Member Profile: A Pretty Penny

Simon Craig, the man behind A Pretty Penny, shares his passion for turning old coins into beautiful bespoke jewellery

Lots of people have all sorts of old coins in a jar, or a box, or a drawer at home. Often, they’ll sit there for years, ignored and gathering dust. They’re just coins, they’re nothing special. That is, until Simon Craig gets his hands on them.








Simon, whose company A Pretty Penny is 10 years old, creates bespoke jewellery from old coins. He creates each piece for his customers by hand, with an image chosen by them first glued to the coin (often from a year or country of some significance), before sections are taken out using a hand drill and the remaining coin is carefully carved with a piercing saw and very fine-toothed saw blades. The results are incredibly detailed, intricate and unique pieces of jewellery.

Over the years, Simon has crafted numerous amazing designs – a Fibonacci spiral into a half crown; a Disney Castle logo carved into a 50-pence piece; two boxing hares into a shilling; a 50-pence piece split into two with carved hands interlinking and rejoining the coin; a Day of the Dead skull carved into a half crown. Often the pieces Simon is commissioned to make are more than merely decorative and have an emotional meaning and significance.

“I have been honoured to make pieces for mothers who have lost their children; a little girl who had been badly burned and felt healed by ‘mermaid kisses’; split crabs for Cancerian identical twins; and wedding gifts of matching pendant and cufflinks from the year of the wedding,” shares Simon.

So, how did it all begin? What inspired Simon’s connection to coin cutting? Well, he was recovering from a shoulder operation when he met Ady, one of the first contemporary coin cutters of England, who was at that exact time looking for an apprentice. Simon’s injury meant that he couldn’t continue with the hedge-laying work he’d been doing for the previous seven years – he was looking for a new opportunity and, like a lucky penny, one just presented itself.

“I was immediately drawn by the beauty of the work I saw,” says Simon, “and by the fact that coins, unlike flat metal discs, give a 3D effect.”

Beginning with a simple ohm symbol on a two-rupee coin, Simon worked for Ady for some time before moving on to start his own company, A Pretty Penny. He’s been developing his craft ever since.

“I learnt to use Photoshop so I could take an image of the design wanted by a customer and make it coin-size,” he says. “That can then be cut into a coin from the year of the customer’s birth, or an anniversary year.”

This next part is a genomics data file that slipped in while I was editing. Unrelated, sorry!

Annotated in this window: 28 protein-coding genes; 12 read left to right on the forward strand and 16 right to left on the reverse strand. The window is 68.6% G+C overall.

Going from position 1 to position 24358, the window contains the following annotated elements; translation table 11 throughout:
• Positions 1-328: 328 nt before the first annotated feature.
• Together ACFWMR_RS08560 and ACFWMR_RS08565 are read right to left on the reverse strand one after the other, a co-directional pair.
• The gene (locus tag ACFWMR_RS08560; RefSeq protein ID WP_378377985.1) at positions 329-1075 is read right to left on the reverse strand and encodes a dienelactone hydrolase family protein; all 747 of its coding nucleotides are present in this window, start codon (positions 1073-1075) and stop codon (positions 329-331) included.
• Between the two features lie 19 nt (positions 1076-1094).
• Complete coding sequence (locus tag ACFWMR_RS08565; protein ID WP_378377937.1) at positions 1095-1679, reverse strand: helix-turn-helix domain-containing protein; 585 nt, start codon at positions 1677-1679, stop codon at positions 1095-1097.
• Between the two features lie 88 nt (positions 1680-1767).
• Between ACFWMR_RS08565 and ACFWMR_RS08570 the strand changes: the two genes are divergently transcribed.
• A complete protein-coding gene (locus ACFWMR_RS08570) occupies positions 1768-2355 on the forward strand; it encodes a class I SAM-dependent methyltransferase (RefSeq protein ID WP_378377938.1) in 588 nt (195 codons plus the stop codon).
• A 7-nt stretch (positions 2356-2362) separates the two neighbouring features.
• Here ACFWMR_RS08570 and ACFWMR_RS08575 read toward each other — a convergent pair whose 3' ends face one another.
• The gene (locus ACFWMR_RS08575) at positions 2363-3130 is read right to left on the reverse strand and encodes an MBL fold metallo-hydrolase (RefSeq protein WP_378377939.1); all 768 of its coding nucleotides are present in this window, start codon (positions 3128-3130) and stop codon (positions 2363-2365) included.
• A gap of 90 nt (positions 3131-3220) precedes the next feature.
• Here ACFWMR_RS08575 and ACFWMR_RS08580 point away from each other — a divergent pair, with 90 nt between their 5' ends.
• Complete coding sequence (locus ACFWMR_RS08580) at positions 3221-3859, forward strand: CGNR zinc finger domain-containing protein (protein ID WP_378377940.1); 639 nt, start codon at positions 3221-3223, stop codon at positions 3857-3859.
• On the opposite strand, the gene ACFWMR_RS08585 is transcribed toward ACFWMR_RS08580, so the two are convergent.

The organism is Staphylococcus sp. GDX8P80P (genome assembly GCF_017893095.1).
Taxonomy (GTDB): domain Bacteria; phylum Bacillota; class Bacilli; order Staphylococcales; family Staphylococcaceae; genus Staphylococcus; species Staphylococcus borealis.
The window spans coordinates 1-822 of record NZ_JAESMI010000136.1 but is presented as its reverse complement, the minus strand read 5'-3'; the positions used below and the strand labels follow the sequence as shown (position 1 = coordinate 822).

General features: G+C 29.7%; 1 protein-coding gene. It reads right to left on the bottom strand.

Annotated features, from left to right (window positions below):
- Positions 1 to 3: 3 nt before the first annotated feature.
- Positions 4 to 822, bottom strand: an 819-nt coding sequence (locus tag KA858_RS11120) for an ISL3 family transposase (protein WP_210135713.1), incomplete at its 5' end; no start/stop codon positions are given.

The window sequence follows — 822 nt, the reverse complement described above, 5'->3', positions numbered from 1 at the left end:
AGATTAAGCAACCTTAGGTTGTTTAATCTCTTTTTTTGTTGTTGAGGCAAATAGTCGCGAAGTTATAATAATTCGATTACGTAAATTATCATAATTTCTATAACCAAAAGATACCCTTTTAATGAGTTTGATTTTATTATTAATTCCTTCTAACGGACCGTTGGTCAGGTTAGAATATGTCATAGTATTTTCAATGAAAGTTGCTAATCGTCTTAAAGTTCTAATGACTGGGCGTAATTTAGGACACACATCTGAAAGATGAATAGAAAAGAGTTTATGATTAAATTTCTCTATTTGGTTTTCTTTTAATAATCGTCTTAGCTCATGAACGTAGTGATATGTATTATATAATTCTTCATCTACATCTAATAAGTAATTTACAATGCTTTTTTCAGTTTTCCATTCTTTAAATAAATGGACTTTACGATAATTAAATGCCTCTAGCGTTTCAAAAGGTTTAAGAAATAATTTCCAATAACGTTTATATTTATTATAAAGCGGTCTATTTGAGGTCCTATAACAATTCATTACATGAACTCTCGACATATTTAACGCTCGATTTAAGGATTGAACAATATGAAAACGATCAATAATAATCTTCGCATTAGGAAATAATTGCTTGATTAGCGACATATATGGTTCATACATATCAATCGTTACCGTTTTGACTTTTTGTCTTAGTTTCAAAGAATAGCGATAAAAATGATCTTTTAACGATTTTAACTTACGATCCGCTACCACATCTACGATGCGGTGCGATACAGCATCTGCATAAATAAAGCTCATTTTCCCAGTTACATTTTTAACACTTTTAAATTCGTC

Simon, who specialises in crafting pendants and earrings, sells his coins online through Facebook and at various festivals around the country. He’s also keen to share his passion for the process and hosts workshops for adults and children alike. Using a batch of collected old pennies, Simon guides the group through the entire process, explaining how to make pendants or badges from big, old pennies. It’s a lesson in patience and one in which the majority excel.

“Three years ago I decided I wanted to start teaching people,” says Simon. “So I bought an old army tent, had some benches made that could break down and fit into a small space, bought enough saws, clamps and chairs so I could teach up to eight people at a time, and found a camper van that it would all fit in! I applied to some events that had a craft area and spent my first year working out what went where, how to teach the skill, what events worked and what didn’t (something I’m still learning). I now have a DBS certificate and I’m booked by children’s and craft areas mostly in Wales and the South West. This year I’ll do about 15 outdoor events including Harlequin Fayre in Norfolk and Beautiful Days in Devon.”

Most of Simon’s coins come from Ebay, though he’s always happy to trade his creations for rare or unusual coins and this has led him to work with a variety of currencies. Last winter, for example, he was concentrating on producing an earring range made from shillings, US quarters and French francs, most of which have limited production numbers.

To date, A Pretty Penny has over 500 coin designs and 60 earring designs and the commissions keep on coming. If that’s not enough to bring a smile to Simon’s face, the reaction of those who join in at his workshops certainly is.

“The people at my workshops generally make a really good job of the coin cutting, which often surprises them,” he says. “They walk away proud of their creations, which is so wonderful to see.”

To find out more contact A Pretty Penny using the details below:

Telephone: 07929 995 747

Facebook: https://www.facebook.com/aprettypenny64/

Or visit their Findacraftsman page to see more of their work and to contact them directly: https://www.findacraftsman.com/listing/a-pretty-penny

Written By Cordelia Fellowes